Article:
Campaign short on culture candidates
Handful of parties offering arts policies, but for the rest it’s not a hot-button issue
A month of Thailand’s first election in more than five years, political parties are rolling out promises for neo-populist programmes, economic revitalisation, political reform and environmental protection. Candidates representing the LGBT community and ethnic minorities are steering human rights to the forefront.
What some cultural scholars and social critics are still waiting for are policy proposals pertaining to art and culture. A seminar last weekend hosted by the Bangkok Art and Culture Centre and Artists Network did little to shed light on the matter.
Ten of the 81 parties contesting the March 24 election had representatives at what was billed as a political forum and some had “art and culture” policies to share. Three of the bigger parties – Phalang Pracharat, Pheu Thai and Thai Raksa Chart – did not participate.
The three-hour forum ended with no one offering a “macro policy” on cultural infrastructure or a strategy to foster a domestic creative industry able to compete on the global stage.
“The fact that only 10 parties are participating suggests that other candidates aren’t too concerned about cultural issues,” veteran artist Manit Sriwanichpoom declared at the forum. He denounced the campaigning to date as rife with propaganda and ideology.
“They lack vision on a national cultural policy,” Manit said.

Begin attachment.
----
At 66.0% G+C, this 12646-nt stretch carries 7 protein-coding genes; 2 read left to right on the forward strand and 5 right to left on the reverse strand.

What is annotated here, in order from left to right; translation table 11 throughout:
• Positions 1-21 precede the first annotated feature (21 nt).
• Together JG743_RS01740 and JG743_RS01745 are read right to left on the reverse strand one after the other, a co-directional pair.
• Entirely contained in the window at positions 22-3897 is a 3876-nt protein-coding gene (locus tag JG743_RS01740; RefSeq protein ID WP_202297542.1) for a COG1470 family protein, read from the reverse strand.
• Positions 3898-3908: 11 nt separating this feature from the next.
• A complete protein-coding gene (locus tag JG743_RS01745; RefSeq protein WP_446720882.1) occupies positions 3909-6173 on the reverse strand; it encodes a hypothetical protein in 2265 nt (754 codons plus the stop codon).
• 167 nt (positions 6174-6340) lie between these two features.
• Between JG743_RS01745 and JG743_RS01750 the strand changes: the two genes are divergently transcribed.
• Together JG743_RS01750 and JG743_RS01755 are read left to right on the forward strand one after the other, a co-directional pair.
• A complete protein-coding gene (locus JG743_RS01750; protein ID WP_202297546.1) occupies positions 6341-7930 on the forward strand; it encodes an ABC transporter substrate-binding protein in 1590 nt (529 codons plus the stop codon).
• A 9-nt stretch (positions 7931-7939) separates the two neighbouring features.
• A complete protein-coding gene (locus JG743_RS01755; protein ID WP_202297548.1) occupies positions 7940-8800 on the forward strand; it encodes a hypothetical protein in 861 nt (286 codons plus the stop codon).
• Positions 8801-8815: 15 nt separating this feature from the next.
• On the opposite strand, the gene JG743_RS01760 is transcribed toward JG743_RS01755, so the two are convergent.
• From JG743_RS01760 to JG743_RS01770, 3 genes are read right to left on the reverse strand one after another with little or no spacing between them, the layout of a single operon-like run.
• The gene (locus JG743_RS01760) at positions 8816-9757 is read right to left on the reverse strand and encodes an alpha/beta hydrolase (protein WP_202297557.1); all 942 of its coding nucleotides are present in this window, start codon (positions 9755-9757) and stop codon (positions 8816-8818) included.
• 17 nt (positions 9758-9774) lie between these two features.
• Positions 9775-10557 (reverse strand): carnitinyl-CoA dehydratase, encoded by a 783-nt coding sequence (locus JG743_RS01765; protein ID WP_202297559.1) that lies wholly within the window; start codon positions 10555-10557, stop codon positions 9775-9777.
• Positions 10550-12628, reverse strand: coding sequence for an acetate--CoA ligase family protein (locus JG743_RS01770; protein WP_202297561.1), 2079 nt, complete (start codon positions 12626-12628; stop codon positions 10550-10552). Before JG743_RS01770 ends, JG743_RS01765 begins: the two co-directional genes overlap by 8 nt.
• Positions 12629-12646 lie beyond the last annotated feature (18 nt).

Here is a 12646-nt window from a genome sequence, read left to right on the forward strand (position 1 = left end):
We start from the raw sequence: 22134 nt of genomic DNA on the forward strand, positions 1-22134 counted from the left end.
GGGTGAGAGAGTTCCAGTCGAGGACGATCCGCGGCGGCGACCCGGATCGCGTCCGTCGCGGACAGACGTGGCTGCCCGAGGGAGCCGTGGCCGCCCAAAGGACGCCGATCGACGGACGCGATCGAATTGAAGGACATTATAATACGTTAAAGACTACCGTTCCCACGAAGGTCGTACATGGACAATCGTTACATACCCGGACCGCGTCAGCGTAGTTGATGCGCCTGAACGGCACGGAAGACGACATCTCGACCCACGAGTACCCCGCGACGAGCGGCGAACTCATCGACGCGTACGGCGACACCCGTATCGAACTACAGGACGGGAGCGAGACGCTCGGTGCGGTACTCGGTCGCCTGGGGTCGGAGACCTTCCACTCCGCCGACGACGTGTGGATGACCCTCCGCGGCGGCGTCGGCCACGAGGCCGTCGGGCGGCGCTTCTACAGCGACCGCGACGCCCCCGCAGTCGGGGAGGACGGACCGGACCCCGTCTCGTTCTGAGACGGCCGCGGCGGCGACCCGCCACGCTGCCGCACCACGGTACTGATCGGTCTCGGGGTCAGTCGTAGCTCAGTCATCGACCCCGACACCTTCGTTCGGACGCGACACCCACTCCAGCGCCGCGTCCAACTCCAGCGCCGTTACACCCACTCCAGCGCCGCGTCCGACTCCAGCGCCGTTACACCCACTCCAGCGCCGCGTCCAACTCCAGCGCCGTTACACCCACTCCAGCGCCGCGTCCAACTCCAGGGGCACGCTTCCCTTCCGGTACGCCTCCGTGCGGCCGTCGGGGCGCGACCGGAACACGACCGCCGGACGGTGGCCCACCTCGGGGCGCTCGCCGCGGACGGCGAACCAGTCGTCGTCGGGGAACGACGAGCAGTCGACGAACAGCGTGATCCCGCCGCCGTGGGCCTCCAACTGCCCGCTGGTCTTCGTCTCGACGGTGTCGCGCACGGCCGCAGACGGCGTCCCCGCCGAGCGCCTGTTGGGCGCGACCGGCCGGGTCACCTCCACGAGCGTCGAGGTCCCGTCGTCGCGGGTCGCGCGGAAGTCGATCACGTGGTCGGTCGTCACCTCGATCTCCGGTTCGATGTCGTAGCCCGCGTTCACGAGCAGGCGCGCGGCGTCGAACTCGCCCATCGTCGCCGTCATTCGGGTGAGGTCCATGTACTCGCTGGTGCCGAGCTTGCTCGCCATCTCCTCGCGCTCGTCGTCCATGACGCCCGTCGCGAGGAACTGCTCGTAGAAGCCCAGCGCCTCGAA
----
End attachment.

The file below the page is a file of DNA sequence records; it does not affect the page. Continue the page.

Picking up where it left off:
Phungluang Party leader Kongpop Wangsunthon said it wanted to promote Thai cultural tourism globally, while Piyabutr Saengkanokkul of the Future Forward Party, a legal scholar, said his party wants to amend any law limiting freedom of expression and build more art and communal spaces across the Kingdom.
“We will promote local art globally by establishing an arts fund in every village,” Kongpop said. “Intellectuals in each village will share their knowledge and pass it on to the next generation and carry local wisdom on into cultural tourism.”
Piyabutr noted that many artists and activists had to endure censorship under the military junta for the past four years. “We will use culture as soft power to enhance rights,” he said. “Our party will amend any laws that limit the freedom of expression. We believe that art and culture can drive our society equally.”
With its youthful leadership, Future Forward is specifically targeting younger voters, using pop culture and social media as campaign tools. Last year, it hosted the Future Festival in Bangkok, with film screenings, concerts and art exhibitions.
The party counts dozens of artists among its members, including famous transgender filmmaker Thanwarin Sukhaphisit, whose movie “Insects in the Backyard” was banned by the Culture Ministry.
“We will decentralise cultural management and support local museums,” Piyabutr said. “We also plan to open more community art spaces, provide financial support to artists and establish artist councils.”
The Commoner and Thai Local Power parties are focusing on cultural localisation.
“Freedom of expression and equality are the keys to culture management,” said Laksanaree Duangtadam of the Commoner Party, himself an artist. “We will promote cultural diversity and provide financial support to artists and we plan to build local museums throughout the Kingdom.”
Thai Local Power’s Chuenchob Kongudom agrees that’s a sound approach, along with the promotion of local wisdom in every province as another means to forge a creative economy.